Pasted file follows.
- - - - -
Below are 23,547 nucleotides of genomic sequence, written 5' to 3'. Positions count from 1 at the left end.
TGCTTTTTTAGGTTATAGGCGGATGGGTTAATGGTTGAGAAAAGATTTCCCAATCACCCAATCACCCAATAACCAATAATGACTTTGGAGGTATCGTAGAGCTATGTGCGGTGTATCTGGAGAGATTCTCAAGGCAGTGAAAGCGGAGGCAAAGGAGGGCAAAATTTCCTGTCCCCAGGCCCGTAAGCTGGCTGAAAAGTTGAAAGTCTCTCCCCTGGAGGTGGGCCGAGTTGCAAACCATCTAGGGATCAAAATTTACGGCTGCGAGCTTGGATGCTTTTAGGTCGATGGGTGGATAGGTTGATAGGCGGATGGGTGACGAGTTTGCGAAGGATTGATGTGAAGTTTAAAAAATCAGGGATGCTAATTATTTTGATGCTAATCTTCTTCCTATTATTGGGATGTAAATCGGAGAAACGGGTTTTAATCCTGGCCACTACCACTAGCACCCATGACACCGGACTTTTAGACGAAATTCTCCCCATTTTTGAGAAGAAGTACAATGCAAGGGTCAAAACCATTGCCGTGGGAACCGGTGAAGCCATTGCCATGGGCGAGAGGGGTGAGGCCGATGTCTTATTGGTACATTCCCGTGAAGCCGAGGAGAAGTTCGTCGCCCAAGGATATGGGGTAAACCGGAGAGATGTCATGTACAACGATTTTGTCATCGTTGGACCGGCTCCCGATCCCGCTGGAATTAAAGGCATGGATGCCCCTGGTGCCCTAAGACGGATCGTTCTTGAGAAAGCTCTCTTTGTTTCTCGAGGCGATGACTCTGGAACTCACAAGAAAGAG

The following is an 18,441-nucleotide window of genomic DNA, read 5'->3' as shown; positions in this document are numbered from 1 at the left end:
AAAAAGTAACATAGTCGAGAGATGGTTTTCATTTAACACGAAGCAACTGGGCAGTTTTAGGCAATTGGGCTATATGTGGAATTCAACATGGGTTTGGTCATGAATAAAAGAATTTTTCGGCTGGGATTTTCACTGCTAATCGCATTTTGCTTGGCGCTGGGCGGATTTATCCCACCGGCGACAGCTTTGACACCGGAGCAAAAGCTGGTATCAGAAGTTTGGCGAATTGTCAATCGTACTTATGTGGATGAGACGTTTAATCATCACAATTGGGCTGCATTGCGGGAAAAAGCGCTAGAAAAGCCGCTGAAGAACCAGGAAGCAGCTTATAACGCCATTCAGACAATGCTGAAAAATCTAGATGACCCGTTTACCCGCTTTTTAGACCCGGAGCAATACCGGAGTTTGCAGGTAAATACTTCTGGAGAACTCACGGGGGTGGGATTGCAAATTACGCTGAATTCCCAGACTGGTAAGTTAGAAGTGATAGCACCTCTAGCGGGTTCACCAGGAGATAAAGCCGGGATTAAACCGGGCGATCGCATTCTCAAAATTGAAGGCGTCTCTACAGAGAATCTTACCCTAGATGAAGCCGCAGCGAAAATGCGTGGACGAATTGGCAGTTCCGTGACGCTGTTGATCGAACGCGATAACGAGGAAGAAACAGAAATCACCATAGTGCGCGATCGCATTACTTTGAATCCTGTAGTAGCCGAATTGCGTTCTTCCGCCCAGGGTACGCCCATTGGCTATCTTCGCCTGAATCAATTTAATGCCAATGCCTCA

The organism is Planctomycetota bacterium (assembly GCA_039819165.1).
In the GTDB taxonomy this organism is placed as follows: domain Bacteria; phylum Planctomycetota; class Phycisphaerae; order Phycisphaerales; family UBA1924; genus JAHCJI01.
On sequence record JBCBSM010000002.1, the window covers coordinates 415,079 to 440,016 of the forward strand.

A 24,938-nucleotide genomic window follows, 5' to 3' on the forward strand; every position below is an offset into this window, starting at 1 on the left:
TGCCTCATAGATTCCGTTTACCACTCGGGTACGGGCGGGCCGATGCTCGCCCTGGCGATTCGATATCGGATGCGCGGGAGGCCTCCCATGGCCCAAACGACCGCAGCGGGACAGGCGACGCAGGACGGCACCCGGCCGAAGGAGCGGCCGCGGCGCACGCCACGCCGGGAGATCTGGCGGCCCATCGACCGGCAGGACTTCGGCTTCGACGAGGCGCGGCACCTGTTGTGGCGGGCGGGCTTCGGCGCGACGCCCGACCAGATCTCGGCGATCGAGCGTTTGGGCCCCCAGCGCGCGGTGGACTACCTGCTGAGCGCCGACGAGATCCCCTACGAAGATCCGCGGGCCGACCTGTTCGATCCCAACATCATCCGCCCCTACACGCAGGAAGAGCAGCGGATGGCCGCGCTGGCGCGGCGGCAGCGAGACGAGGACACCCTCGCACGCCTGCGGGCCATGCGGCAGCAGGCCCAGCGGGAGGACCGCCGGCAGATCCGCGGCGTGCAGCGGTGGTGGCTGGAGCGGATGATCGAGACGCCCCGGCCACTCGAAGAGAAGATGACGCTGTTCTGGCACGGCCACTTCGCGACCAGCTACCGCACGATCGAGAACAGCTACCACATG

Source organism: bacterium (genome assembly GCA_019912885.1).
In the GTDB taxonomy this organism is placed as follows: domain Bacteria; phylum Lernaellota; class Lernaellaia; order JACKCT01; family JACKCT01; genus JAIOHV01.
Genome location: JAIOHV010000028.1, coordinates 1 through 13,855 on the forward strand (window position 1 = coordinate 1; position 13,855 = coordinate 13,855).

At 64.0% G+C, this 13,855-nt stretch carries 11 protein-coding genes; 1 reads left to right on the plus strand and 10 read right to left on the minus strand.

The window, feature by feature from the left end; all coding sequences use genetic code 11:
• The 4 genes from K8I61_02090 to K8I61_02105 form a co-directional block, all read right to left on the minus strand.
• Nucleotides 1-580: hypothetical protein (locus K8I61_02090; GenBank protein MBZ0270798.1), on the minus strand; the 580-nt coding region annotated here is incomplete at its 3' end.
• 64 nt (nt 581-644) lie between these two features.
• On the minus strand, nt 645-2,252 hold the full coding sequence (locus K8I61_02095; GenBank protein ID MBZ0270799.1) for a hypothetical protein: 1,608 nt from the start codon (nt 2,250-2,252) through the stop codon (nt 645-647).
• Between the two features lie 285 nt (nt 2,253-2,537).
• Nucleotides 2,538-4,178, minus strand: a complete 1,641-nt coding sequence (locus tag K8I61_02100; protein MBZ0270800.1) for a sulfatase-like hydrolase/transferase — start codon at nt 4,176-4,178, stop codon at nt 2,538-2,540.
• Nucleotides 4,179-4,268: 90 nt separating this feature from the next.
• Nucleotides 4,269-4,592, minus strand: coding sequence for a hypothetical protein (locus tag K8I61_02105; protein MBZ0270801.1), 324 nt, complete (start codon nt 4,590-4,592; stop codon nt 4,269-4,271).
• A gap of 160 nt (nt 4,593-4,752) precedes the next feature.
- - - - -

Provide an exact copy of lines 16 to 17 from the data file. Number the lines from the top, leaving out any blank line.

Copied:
• Nucleotides 1-580: hypothetical protein (locus K8I61_02090; GenBank protein MBZ0270798.1), on the minus strand; the 580-nt coding region annotated here is incomplete at its 3' end.
• 64 nt (nt 581-644) lie between these two features.